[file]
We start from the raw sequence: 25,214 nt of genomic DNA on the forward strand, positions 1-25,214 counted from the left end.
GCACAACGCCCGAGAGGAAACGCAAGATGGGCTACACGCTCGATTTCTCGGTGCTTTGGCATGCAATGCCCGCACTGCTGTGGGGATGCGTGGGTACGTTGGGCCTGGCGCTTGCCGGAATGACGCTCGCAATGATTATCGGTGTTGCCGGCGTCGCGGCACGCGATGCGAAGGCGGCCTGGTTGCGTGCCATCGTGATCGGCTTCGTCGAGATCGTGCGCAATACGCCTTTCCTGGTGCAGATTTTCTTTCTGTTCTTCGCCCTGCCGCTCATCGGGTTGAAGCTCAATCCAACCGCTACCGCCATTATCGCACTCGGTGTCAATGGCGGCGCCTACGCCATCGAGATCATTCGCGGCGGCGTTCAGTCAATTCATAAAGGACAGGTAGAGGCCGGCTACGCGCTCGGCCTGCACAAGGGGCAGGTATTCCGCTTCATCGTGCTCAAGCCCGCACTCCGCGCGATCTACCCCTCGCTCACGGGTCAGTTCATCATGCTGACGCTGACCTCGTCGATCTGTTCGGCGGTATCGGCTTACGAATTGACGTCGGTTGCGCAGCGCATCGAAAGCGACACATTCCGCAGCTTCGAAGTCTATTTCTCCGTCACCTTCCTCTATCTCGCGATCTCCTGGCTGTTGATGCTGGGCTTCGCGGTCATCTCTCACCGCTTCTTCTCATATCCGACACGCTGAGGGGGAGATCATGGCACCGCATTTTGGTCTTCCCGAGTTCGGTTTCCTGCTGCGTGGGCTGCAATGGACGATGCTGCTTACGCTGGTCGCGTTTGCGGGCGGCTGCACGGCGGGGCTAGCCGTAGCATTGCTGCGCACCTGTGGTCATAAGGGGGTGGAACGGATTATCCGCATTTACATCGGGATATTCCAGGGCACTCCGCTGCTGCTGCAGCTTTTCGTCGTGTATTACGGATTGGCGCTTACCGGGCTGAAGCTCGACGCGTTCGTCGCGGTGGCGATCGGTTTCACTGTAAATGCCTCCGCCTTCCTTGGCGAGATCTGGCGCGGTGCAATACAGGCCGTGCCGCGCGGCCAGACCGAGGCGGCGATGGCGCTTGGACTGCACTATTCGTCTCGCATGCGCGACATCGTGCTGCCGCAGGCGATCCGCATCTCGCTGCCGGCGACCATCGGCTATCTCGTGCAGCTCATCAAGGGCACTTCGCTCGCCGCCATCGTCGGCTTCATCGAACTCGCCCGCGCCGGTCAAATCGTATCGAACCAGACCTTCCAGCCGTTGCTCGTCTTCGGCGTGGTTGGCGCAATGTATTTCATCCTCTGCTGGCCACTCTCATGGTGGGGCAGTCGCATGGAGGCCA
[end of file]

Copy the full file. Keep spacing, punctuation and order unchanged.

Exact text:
We start from the raw sequence: 25,214 nt of genomic DNA on the forward strand, positions 1-25,214 counted from the left end.
GCACAACGCCCGAGAGGAAACGCAAGATGGGCTACACGCTCGATTTCTCGGTGCTTTGGCATGCAATGCCCGCACTGCTGTGGGGATGCGTGGGTACGTTGGGCCTGGCGCTTGCCGGAATGACGCTCGCAATGATTATCGGTGTTGCCGGCGTCGCGGCACGCGATGCGAAGGCGGCCTGGTTGCGTGCCATCGTGATCGGCTTCGTCGAGATCGTGCGCAATACGCCTTTCCTGGTGCAGATTTTCTTTCTGTTCTTCGCCCTGCCGCTCATCGGGTTGAAGCTCAATCCAACCGCTACCGCCATTATCGCACTCGGTGTCAATGGCGGCGCCTACGCCATCGAGATCATTCGCGGCGGCGTTCAGTCAATTCATAAAGGACAGGTAGAGGCCGGCTACGCGCTCGGCCTGCACAAGGGGCAGGTATTCCGCTTCATCGTGCTCAAGCCCGCACTCCGCGCGATCTACCCCTCGCTCACGGGTCAGTTCATCATGCTGACGCTGACCTCGTCGATCTGTTCGGCGGTATCGGCTTACGAATTGACGTCGGTTGCGCAGCGCATCGAAAGCGACACATTCCGCAGCTTCGAAGTCTATTTCTCCGTCACCTTCCTCTATCTCGCGATCTCCTGGCTGTTGATGCTGGGCTTCGCGGTCATCTCTCACCGCTTCTTCTCATATCCGACACGCTGAGGGGGAGATCATGGCACCGCATTTTGGTCTTCCCGAGTTCGGTTTCCTGCTGCGTGGGCTGCAATGGACGATGCTGCTTACGCTGGTCGCGTTTGCGGGCGGCTGCACGGCGGGGCTAGCCGTAGCATTGCTGCGCACCTGTGGTCATAAGGGGGTGGAACGGATTATCCGCATTTACATCGGGATATTCCAGGGCACTCCGCTGCTGCTGCAGCTTTTCGTCGTGTATTACGGATTGGCGCTTACCGGGCTGAAGCTCGACGCGTTCGTCGCGGTGGCGATCGGTTTCACTGTAAATGCCTCCGCCTTCCTTGGCGAGATCTGGCGCGGTGCAATACAGGCCGTGCCGCGCGGCCAGACCGAGGCGGCGATGGCGCTTGGACTGCACTATTCGTCTCGCATGCGCGACATCGTGCTGCCGCAGGCGATCCGCATCTCGCTGCCGGCGACCATCGGCTATCTCGTGCAGCTCATCAAGGGCACTTCGCTCGCCGCCATCGTCGGCTTCATCGAACTCGCCCGCGCCGGTCAAATCGTATCGAACCAGACCTTCCAGCCGTTGCTCGTCTTCGGCGTGGTTGGCGCAATGTATTTCATCCTCTGCTGGCCACTCTCATGGTGGGGCAGTCGCATGGAGGCCA